New York Canals 5/28/12 CONDITION
There have been a few emails recently about debris floating in the locks on the eastern end of the NY Canal System and I discussed this with Canal management at lunch today. Management is well aware of this and is working to correct it.
Keep in mind the eastern end of the Erie Canal was destroyed by the hurricane last fall, and the lower Champlain Canal was badly flooded. The rivers changed their routes in some places and at many locations they flowed thru woods and across farm fields. This loosened all kinds of debris and some creeks that feed into the canals are still choked with it.
Each time it rains, it will dislodge rafts of debris which will then tend to collect in locks. The problem is not one of cleaning it out but rather a problem of extra heavy amounts of debris still being flushed into the canals from smaller rivers and creeks.
It is difficult to fish this stuff out of the locks but crews work on it daily. I had asked why not simply use the valves to flush it, but this appears to be a safety violation. If they were to open the lower gates and open an upper valve a bit, yes this would flush the locks clean, but if that valve malfunctioned, and they then attempted to close the lower gates against the current, it would snap the shear pins and then a real serious problem would result. Safety concerns prevent using this method.
In the past I have helped operators pull logs out manually and I can tell you it just ain't easy.
New York State's Thruway and Canals are financially stressed after last fall's hurricane, and the NY State gov't has its own financial troubles, so the Canals are a bit short-handed these days. And there is still a lot of left-over destruction that is still being worked on in addition to what's floating in the water.
I do suspect that after today's discussion there will some extra work gangs assigned to the locks. If you do encounter debris in a lock, and can't go around it, just do what I do: I shift to neutral and coast right thru it with no harm done. Last year I ran over a telephone pole while in neutral and suffered no damage. I'd rather not do that, but it works. Floating debris tends not to get into water intakes, I have not experienced this problem.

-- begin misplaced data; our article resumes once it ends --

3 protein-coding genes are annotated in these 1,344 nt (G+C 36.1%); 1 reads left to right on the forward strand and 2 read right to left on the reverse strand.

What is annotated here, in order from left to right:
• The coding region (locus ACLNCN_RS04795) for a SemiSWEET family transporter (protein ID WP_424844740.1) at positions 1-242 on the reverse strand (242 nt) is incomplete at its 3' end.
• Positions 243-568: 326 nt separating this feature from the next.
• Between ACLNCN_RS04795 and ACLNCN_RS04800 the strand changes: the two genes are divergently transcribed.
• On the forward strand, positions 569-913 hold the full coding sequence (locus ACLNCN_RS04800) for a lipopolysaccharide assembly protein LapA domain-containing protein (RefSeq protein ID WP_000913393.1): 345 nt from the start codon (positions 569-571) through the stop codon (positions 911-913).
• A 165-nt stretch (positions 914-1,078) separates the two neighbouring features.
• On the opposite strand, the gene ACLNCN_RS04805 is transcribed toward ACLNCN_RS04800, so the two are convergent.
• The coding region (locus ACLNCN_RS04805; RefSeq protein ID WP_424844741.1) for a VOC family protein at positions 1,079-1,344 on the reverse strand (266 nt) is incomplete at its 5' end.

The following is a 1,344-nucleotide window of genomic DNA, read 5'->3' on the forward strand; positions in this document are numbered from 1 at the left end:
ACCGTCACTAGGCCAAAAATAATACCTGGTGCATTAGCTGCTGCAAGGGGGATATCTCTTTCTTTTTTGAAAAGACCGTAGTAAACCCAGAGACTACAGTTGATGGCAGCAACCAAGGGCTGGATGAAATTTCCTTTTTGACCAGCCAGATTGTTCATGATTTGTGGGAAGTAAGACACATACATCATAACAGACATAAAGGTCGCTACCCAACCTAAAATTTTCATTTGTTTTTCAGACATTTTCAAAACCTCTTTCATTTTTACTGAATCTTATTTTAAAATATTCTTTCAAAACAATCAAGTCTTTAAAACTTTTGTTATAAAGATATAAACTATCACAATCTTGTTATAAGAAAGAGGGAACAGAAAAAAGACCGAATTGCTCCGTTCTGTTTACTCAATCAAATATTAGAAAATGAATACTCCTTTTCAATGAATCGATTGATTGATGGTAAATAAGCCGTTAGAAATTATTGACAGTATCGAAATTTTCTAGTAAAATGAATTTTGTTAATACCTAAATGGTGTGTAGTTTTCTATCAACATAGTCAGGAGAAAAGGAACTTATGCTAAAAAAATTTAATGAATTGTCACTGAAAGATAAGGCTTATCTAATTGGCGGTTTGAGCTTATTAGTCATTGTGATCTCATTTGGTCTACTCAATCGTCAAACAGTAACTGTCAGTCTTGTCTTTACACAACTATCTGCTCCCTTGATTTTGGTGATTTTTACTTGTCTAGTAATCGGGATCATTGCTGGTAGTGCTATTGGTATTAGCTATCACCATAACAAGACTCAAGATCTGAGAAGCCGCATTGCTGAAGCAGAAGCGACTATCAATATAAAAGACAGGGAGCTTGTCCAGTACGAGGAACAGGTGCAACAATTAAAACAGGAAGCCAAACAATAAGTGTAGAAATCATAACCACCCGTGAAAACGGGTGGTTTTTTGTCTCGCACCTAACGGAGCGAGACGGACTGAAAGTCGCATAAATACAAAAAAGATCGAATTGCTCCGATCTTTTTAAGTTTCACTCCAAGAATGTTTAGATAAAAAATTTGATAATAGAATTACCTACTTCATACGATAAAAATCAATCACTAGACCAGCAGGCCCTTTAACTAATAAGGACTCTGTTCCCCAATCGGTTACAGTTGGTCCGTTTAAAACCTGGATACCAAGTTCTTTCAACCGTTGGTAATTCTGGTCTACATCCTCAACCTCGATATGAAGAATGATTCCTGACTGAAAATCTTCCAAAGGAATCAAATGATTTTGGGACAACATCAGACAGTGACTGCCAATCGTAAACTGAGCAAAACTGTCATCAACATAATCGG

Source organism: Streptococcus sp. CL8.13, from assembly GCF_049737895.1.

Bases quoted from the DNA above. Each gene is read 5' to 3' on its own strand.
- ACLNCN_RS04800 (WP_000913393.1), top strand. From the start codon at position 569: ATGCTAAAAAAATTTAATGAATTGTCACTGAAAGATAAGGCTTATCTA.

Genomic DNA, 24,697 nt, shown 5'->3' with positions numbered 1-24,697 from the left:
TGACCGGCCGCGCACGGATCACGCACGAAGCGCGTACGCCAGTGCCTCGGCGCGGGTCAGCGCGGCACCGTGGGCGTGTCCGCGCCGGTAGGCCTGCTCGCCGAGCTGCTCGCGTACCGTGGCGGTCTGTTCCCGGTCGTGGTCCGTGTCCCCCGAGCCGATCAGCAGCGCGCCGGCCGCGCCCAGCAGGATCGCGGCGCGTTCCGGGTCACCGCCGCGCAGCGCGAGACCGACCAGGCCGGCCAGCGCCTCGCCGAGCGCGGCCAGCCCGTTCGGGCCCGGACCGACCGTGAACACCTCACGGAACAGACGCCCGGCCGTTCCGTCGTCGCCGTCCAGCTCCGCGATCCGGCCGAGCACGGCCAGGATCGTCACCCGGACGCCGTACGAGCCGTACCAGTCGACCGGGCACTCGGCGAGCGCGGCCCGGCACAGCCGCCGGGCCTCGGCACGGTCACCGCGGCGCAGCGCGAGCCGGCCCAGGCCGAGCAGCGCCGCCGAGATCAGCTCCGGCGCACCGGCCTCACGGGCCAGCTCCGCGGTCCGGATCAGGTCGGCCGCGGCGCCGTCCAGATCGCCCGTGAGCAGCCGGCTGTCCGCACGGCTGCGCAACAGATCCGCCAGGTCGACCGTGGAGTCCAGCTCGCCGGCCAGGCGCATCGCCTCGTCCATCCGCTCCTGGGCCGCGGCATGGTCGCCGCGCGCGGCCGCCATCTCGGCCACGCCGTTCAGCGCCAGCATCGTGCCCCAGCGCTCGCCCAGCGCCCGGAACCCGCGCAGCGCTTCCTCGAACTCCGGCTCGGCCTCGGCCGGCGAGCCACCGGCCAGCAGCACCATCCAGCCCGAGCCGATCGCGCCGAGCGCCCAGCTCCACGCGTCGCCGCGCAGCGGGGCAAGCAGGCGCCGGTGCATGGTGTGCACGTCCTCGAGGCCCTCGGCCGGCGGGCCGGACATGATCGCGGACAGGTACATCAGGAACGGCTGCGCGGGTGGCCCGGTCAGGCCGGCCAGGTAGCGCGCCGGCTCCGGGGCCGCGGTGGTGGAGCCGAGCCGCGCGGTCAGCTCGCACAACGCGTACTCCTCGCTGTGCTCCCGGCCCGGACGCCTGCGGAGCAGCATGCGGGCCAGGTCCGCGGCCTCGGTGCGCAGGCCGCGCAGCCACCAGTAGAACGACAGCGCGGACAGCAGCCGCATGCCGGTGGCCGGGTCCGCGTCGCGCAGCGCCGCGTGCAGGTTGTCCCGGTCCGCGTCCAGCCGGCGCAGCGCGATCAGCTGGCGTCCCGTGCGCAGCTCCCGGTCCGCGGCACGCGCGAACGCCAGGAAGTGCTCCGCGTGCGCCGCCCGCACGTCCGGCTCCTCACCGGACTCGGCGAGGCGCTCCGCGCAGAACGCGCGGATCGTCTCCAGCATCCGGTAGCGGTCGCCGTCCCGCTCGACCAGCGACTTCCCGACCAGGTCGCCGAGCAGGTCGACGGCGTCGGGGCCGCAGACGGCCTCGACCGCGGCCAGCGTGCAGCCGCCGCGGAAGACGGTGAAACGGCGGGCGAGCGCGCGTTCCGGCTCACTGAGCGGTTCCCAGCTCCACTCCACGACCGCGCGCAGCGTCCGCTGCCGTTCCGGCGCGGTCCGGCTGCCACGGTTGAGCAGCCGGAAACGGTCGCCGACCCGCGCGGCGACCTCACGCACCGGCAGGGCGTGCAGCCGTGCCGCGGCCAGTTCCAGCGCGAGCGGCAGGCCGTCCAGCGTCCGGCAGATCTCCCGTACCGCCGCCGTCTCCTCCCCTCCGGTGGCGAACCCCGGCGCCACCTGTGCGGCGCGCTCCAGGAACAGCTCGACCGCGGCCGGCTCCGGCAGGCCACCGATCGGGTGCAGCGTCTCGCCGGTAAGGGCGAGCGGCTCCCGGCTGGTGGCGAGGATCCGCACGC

There was a comment made about certain buoys being off station. Caution:
In some cases this may be due to the rivers having moved their channels during the hurricane, and the buoys may be correct. Maps may now be wrong.
Keep an occasional eye on your depth gauge if you think there's a problem.
Some towns may not yet have re-connected the electric at their piers. Keep in mind, entire towns were destroyed and they have other problems to take care of, some are higher priority than the canal.
In spite of all the destruction last fall, the NY Canal system is up and running rather nicely, a spectacular recovery in such a short time, but some details are still being worked on.
Meanwhile, our Canals continue to be the most wonderful vacation deal anywhere. Special congratulations on a job well done should go to my friends John Callaghan (Deputy Director, Canals) and Tom Ryan (Exec Director of Thruway which owns the Canals) along with Brian Stratton, Canal Director ... for the amazing way they have reconstructed the Canals after the hurricane last fall. They said it couldn't be done, but they did it.
The NY Canals are up and running. Come visit us!
PS- Could someone please forward this email to the other boater's forums, please?
Charles C Culotta, Jr
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